6.2.3 Governing equations
6.3 SPH formulations
6.4 Smoothing length
6.4.1 Initial distribution of particles
6.4.2 Updating of smoothing length
6.4.3 Optimization and relaxation procedure
6.5 Numerical examples
Example 6.1 One-dimensional TNT slab detonation
Example 6.2 Two-dimensional explosive gas expansion
6.6 Application of SPH to shaped charge simulation
6.6.1 Background
Example 6.3 Shaped charge with a conic cavity and a plane ignition
Example 6.4 Shaped charge with a conic cavity and a point ignition
Example 6.6 Effects of charge head length
6.7 Concluding remarks
SPH for Underwater Explosion Shock Simulation
7.1 Introduction
7.2 Underwater explosions and governing equations
7.2.1 Underwater explosion shock physics
7.2.2 Governing equations
7.3 SPH formulations
7.4 Interface treatment
7.5 Numerical examples
Example 7.1 UNDEX of a cylindrical TNT charge
Example 7.2 UNDEX of a square TNT charge
Example 7.3 One-dimensional TNT slab
Example 7.4 UNDEX shock by a TNT slab charge
Example 7.5 UNDEX shock with a spherical TNT charge
7.7 Water mitigation simulation
7.7.1 Background
7.7.2 Simulation setup
7.7.3 Simulation results
Example 7.6 Explosion shock wave in air
Example 7.7 Contact water mitigation
Example 7.8 Non-contact water mitigation
7.7.4 Summary
7.8 Concluding remarks
SPH for Hydrodynamics with Material Strength
8.1 Introduction
SPHfor Hydrodynamics with Material Strength 311
8.2 Hydrodynamics with material strength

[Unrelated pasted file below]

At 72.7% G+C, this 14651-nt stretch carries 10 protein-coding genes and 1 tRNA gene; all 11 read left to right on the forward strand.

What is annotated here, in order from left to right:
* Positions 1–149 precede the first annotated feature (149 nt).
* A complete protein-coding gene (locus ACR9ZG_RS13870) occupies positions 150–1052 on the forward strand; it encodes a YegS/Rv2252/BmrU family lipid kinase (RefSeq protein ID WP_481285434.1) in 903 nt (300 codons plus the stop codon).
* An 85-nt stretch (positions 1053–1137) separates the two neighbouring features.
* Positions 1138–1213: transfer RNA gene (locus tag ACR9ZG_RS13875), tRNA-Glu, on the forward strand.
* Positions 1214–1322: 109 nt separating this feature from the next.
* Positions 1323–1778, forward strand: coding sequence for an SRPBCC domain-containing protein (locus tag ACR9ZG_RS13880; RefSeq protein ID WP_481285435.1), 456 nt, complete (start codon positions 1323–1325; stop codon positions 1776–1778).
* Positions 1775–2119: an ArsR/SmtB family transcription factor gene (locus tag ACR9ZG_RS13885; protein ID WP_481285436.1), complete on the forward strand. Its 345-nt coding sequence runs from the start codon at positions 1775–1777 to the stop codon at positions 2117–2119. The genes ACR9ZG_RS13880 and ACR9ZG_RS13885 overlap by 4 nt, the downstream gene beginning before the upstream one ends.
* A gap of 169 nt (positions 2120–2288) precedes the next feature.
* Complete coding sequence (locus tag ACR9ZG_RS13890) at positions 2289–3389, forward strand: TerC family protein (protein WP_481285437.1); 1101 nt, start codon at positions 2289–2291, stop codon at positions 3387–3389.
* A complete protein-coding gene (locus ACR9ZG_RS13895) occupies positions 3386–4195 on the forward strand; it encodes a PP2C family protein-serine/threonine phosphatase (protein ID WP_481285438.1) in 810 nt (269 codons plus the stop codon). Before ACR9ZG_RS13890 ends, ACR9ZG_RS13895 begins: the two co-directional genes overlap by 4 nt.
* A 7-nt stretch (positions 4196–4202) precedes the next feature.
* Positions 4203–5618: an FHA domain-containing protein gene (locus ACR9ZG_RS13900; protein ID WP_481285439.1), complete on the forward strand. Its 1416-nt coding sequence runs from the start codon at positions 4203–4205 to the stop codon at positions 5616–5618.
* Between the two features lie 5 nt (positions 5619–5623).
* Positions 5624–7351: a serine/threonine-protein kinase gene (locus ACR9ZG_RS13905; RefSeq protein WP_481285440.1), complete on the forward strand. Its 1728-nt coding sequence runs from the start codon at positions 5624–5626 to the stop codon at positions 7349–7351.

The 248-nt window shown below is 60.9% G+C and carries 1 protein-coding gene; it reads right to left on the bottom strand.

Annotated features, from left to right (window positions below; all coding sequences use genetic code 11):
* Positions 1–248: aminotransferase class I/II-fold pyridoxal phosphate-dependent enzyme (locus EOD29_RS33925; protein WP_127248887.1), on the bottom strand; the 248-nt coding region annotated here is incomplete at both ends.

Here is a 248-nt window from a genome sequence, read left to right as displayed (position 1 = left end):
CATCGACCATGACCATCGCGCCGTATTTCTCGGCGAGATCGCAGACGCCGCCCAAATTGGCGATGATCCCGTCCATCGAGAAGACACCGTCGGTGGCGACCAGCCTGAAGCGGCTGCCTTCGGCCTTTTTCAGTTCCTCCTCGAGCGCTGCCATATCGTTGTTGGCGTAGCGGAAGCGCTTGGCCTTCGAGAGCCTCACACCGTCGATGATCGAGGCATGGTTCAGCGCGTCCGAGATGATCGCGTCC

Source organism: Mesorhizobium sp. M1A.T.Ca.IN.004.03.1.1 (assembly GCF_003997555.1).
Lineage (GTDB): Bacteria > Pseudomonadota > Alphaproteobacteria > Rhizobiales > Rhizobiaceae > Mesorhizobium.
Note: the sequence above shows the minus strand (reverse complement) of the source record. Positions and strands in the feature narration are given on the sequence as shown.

8.2.1 Governing equations
8.2.2 Constitutive modeling
8.2.3 Equation of state
8.2.4 Temperature
8.2.5 Sound speed
8.3 SPH formulation for hydrodynamics with material strength
8.4 Tensile instability
8.5 Adaptive smoothed particle hydrodynamics (ASPH)
8.5.1 Why ASPH
8.5.2 Main idea of ASPH
8.6 Applications to hydrodynamics with material strength
Example 8.1 A cylinder impacting on a rigid surface
Example 8.2 HVI of a cylinder on a plate
8.7 Concluding remarks
9.1 Introduction
9.2 Molecular dynamics
9.2.1 Fundamentals of molecular dynamics
9.2.2 Classic Molecular Dynamics
9.2.3 Classic MD simulation implementation
9.2.4 MD simulation of the Poiseuille flow
9.3 Coupling MD with FEM and FDM
9.4 Coupling SPH with MD
9.4.1 Model I: Dual functioning (with overlapping)
9.4.2 Model II: Force bridging (without overlapping)
9.4.3 Numerical tests
9.5 Concluding remarks
Computer Implementation of SPH and a 3D SPH Code
10.1 General procedure for Lagrangian particle simulation
10.2 SPH code for scalar machines
10.3 SPH code for parallel machines
10.3.1 Parallel architectures and parallel computing
10.3.2 Parallel SPH code
10.4 A 3D SPH code for solving the N-S equations
10.4.1 Main features of the 3D SPH code
10.4.2 Conventions for naming variables in FORTRAN
10.4.3 Description of the SPH code
10.4.4 Two benchmark problems
10.4.5 List of the FORTRAN source files
Bibliography
Index
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Smoothed Particle Hydrodynamics - A Meshfree Particle Method

Smoothed Particle Hydrodynamics - A Meshfree Particle Method

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Published by Emre Başpınar

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Published by: Emre Başpınar on Mar 04, 2013